Intellectual Disability (formerly termed Mental Retardation) is an impairment of cognitive skills, adaptive life skills, and social skills. Individuals with Intellectual Disabilities are slower to learn new skills and concepts than their peers, but with the assistance of a supportive educational system are often able to live independently as adults.
Roughly 1% of the population are intellectually disabled. The condition ranges in severity from mild to profound. Of those affected, about 85% fall into the “mild” category, and receive the diagnosis of Mild Intellectual Disability (MID).
When diagnosing this condition, professionals look at two factors: Intelligence functioning and adaptive skills. Intelligence functioning is measured by an IQ (Intelligence Quotient) score.
The average IQ is 100. Individuals with IQs of less than 70-75 are considered Intellectually Disabled. Adaptive skills refer to the tasks of daily life, such as communicating with others, or being able to take care of one’s own needs. Intellectual Disability manifests itself as deficits in both of these factors.
MID in the Classroom
Typically, students with MID function about 2-4 years below grade level. This deficit tends to affect not only academic performance but also speech development, memory, and attention span. Students with MID often need lesson modifications, and, depending on the severity of the disability, may need to receive instruction in a special education classroom.
MID also manifests as delays in social development. Students with this condition may be unable to perceive non-verbal cues in social situations, and may be viewed as emotionally immature by their peers. These students often exhibit obsessive-compulsive behaviors, and may need frequent reminders about appropriate social conduct.
MID impairs adaptive skills, which means that students with MID may need help performing the tasks of day-to-day life. These students tend to be disorganized, clumsy, and forgetful.
These students struggle to differentiate concrete and abstract concepts. Figurative language (metaphors, similes, idiomatic expressions, etc.) is typically quite confusing to these students.
How to Best Support Students with MID
As a teacher, the most powerful thing you can do for students with MID is to create a positive, encouraging atmosphere which fosters self-esteem. These students generally struggle with feelings of confidence and self-worth. When you notice and complement positive progress, no matter how small or seemingly insignificant, the student’s self-esteem is bolstered to some degree, and more positive change becomes possible for the future.
These students are slower to learn new concepts and skills than their peers, so remember to communicate your ideas in the simplest, clearest possible way. If necessary, speak slowly, repeat yourself, and ask the student if he or she understands. Be careful, though. Don’t “talk down” to the student, as this may exacerbate feelings of inferiority and issues with self-esteem. Keep conversations as normal as possible, always attempting to be as inclusive as you can.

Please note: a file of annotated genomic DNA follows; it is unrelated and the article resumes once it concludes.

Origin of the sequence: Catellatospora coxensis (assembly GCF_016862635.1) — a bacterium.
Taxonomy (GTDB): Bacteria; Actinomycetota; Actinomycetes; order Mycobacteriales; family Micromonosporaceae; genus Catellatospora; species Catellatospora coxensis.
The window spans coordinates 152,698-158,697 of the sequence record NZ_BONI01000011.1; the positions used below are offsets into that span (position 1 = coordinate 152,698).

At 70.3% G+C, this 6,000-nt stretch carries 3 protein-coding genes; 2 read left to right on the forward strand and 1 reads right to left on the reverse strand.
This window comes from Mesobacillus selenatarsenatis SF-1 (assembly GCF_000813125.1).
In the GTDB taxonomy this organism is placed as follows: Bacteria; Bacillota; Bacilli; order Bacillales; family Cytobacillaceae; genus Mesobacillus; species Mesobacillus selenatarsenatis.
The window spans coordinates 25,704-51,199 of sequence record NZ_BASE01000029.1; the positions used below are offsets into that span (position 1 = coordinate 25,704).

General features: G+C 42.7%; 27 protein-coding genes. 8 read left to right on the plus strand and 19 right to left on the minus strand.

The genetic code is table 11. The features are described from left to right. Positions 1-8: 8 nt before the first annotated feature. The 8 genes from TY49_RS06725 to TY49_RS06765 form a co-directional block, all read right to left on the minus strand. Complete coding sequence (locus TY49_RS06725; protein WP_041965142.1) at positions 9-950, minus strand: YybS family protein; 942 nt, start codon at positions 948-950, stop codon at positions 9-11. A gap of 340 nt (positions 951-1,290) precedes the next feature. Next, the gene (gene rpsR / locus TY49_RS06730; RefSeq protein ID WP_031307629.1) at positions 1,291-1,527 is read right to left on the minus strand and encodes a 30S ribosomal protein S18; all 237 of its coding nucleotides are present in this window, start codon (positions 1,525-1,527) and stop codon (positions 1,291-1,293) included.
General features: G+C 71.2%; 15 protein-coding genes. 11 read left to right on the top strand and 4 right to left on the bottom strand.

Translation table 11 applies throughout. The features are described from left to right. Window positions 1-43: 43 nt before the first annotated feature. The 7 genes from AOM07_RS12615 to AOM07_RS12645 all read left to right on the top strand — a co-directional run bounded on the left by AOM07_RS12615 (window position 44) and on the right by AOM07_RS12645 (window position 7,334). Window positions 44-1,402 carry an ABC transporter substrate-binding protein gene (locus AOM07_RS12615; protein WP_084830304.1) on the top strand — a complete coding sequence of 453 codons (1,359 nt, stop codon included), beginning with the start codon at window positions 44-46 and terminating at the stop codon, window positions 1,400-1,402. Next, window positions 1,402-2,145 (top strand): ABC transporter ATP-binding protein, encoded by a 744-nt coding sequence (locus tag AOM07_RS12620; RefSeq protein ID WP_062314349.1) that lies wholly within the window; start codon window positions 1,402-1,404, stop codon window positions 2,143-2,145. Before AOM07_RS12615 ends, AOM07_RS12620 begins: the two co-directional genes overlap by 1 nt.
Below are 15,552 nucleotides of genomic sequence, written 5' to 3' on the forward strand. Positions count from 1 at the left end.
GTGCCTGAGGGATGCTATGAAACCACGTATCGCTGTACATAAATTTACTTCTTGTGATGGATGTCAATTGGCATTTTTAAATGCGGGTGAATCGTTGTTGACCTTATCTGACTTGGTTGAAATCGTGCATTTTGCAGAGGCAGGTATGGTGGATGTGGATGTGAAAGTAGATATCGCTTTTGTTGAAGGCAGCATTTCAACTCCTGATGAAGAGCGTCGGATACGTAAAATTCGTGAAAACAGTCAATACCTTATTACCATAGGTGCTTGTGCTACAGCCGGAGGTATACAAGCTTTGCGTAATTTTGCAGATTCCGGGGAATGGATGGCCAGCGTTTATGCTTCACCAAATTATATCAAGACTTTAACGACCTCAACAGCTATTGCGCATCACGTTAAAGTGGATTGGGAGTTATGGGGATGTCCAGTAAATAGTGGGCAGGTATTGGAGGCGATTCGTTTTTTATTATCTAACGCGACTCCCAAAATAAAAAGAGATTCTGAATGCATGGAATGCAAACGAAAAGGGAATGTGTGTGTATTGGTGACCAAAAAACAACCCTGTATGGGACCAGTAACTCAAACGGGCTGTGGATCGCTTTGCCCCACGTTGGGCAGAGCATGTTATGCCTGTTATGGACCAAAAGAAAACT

Establishing simple, clear rules for the classroom, as well as consequences for when they’re broken, is crucial. Students with MID often have trouble following rules and routines, so it’s important to make your expectations as easy to understand and predictable as possible. Consequences should be administered consistently and paired with some brief, calm feedback for the student. Don’t call the student out in front of the whole class; a brief, one-on-one discussion works much better.
Students with MID may exhibit maladaptive or disruptive behavior in the classroom. Behavior contracts are a useful tool for solving this problem. A behavior contract is a written agreement between the teacher and the student, identifying 1) the behavioral goal, 2) the criteria for success, and 3) consequences and rewards for behavior.
Choose only one behavior to address at a time; choosing more than one will only overwhelm you and your student. Be sure to set a review date for the contract, so the student has a finish line in sight.
These students will need your help to learn some basic life skills, such as organizational skills and social skills. Visual and pictorial cards are highly effective for organization. A visual schedule of the day’s activities, either on a bulletin board or on a small card which the student carries throughout the day (or both), can be helpful for planning and transitioning.
Social skills are much more subtle and will vary greatly across different situations. Pay attention to the way your student acts around his or her peers. Be sure to encourage positive social interaction, and, when possible, offer guidance away from negative interactions. A supportive social network of friends and peers can make a world of difference to these students’ success.
Lessons will likely need to be modified to accommodate these students’ needs. Fewer problems, at a lower grade level, may need to be assigned. The student may need shorter periods of work time, interspersed with brief breaks.
Reinforcing successful periods of work time with a desirable activity or item will help keep your student motivated. Whenever possible, be sure to teach specific strategies for learning and functioning, rather than mere facts.
Students with MID tend to be highly distractible. A study carrel, which gives the study a quiet space to study removed from distractions, can be very helpful.
The Bottom Line
Be patient! Teachers often become frustrated by the delayed rate of development in students with MID, but a large percentage of these students do in fact learn to live independently as adults.
The environment you create in your classroom, the skills you teach, and the encouragement you give may be the key to a successful future for these students, so don’t give up!